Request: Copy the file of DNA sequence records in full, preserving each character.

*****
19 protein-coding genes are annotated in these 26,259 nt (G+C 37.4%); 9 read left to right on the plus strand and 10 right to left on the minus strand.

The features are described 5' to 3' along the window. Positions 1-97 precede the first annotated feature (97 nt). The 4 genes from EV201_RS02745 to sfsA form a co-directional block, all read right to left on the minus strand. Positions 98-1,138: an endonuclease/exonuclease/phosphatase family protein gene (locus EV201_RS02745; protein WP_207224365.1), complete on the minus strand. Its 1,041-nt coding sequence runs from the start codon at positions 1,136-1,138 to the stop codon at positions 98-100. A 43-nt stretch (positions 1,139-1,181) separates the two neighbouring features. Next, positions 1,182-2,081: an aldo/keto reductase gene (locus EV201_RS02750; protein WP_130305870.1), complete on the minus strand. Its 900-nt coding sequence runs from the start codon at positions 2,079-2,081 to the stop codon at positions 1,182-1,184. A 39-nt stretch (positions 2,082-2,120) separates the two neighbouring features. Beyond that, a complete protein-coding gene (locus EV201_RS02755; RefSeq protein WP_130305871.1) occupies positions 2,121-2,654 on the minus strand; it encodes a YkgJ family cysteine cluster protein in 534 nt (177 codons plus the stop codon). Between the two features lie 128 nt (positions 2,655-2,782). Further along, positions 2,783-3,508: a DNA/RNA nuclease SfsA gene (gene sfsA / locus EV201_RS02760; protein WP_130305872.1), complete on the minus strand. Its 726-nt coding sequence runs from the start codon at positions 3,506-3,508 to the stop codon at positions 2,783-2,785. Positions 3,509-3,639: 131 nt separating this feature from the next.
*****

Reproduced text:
19 protein-coding genes are annotated in these 26,259 nt (G+C 37.4%); 9 read left to right on the plus strand and 10 right to left on the minus strand.

The features are described 5' to 3' along the window. Positions 1-97 precede the first annotated feature (97 nt). The 4 genes from EV201_RS02745 to sfsA form a co-directional block, all read right to left on the minus strand. Positions 98-1,138: an endonuclease/exonuclease/phosphatase family protein gene (locus EV201_RS02745; protein WP_207224365.1), complete on the minus strand. Its 1,041-nt coding sequence runs from the start codon at positions 1,136-1,138 to the stop codon at positions 98-100. A 43-nt stretch (positions 1,139-1,181) separates the two neighbouring features. Next, positions 1,182-2,081: an aldo/keto reductase gene (locus EV201_RS02750; protein WP_130305870.1), complete on the minus strand. Its 900-nt coding sequence runs from the start codon at positions 2,079-2,081 to the stop codon at positions 1,182-1,184. A 39-nt stretch (positions 2,082-2,120) separates the two neighbouring features. Beyond that, a complete protein-coding gene (locus EV201_RS02755; RefSeq protein WP_130305871.1) occupies positions 2,121-2,654 on the minus strand; it encodes a YkgJ family cysteine cluster protein in 534 nt (177 codons plus the stop codon). Between the two features lie 128 nt (positions 2,655-2,782). Further along, positions 2,783-3,508: a DNA/RNA nuclease SfsA gene (gene sfsA / locus EV201_RS02760; protein WP_130305872.1), complete on the minus strand. Its 726-nt coding sequence runs from the start codon at positions 3,506-3,508 to the stop codon at positions 2,783-2,785. Positions 3,509-3,639: 131 nt separating this feature from the next.